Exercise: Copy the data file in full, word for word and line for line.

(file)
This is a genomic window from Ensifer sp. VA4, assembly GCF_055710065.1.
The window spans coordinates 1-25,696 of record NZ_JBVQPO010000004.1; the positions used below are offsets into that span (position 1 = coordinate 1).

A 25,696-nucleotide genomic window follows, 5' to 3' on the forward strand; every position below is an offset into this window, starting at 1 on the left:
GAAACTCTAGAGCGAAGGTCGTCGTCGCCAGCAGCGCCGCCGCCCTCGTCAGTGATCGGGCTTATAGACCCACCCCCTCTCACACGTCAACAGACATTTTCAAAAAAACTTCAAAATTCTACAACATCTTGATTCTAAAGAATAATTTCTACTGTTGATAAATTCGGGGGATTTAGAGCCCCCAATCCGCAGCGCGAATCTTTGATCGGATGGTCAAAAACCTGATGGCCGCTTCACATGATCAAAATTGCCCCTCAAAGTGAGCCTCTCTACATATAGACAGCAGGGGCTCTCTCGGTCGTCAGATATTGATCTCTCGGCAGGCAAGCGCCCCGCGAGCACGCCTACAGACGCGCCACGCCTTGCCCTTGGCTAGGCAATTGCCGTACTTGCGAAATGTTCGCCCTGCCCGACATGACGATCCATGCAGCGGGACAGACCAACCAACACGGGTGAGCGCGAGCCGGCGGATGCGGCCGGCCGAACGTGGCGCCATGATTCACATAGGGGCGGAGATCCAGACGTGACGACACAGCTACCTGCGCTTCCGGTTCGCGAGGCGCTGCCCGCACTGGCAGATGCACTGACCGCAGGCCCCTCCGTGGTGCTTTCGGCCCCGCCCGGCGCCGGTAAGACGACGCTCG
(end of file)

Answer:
This is a genomic window from Ensifer sp. VA4, assembly GCF_055710065.1.
The window spans coordinates 1-25,696 of record NZ_JBVQPO010000004.1; the positions used below are offsets into that span (position 1 = coordinate 1).

A 25,696-nucleotide genomic window follows, 5' to 3' on the forward strand; every position below is an offset into this window, starting at 1 on the left:
GAAACTCTAGAGCGAAGGTCGTCGTCGCCAGCAGCGCCGCCGCCCTCGTCAGTGATCGGGCTTATAGACCCACCCCCTCTCACACGTCAACAGACATTTTCAAAAAAACTTCAAAATTCTACAACATCTTGATTCTAAAGAATAATTTCTACTGTTGATAAATTCGGGGGATTTAGAGCCCCCAATCCGCAGCGCGAATCTTTGATCGGATGGTCAAAAACCTGATGGCCGCTTCACATGATCAAAATTGCCCCTCAAAGTGAGCCTCTCTACATATAGACAGCAGGGGCTCTCTCGGTCGTCAGATATTGATCTCTCGGCAGGCAAGCGCCCCGCGAGCACGCCTACAGACGCGCCACGCCTTGCCCTTGGCTAGGCAATTGCCGTACTTGCGAAATGTTCGCCCTGCCCGACATGACGATCCATGCAGCGGGACAGACCAACCAACACGGGTGAGCGCGAGCCGGCGGATGCGGCCGGCCGAACGTGGCGCCATGATTCACATAGGGGCGGAGATCCAGACGTGACGACACAGCTACCTGCGCTTCCGGTTCGCGAGGCGCTGCCCGCACTGGCAGATGCACTGACCGCAGGCCCCTCCGTGGTGCTTTCGGCCCCGCCCGGCGCCGGTAAGACGACGCTCG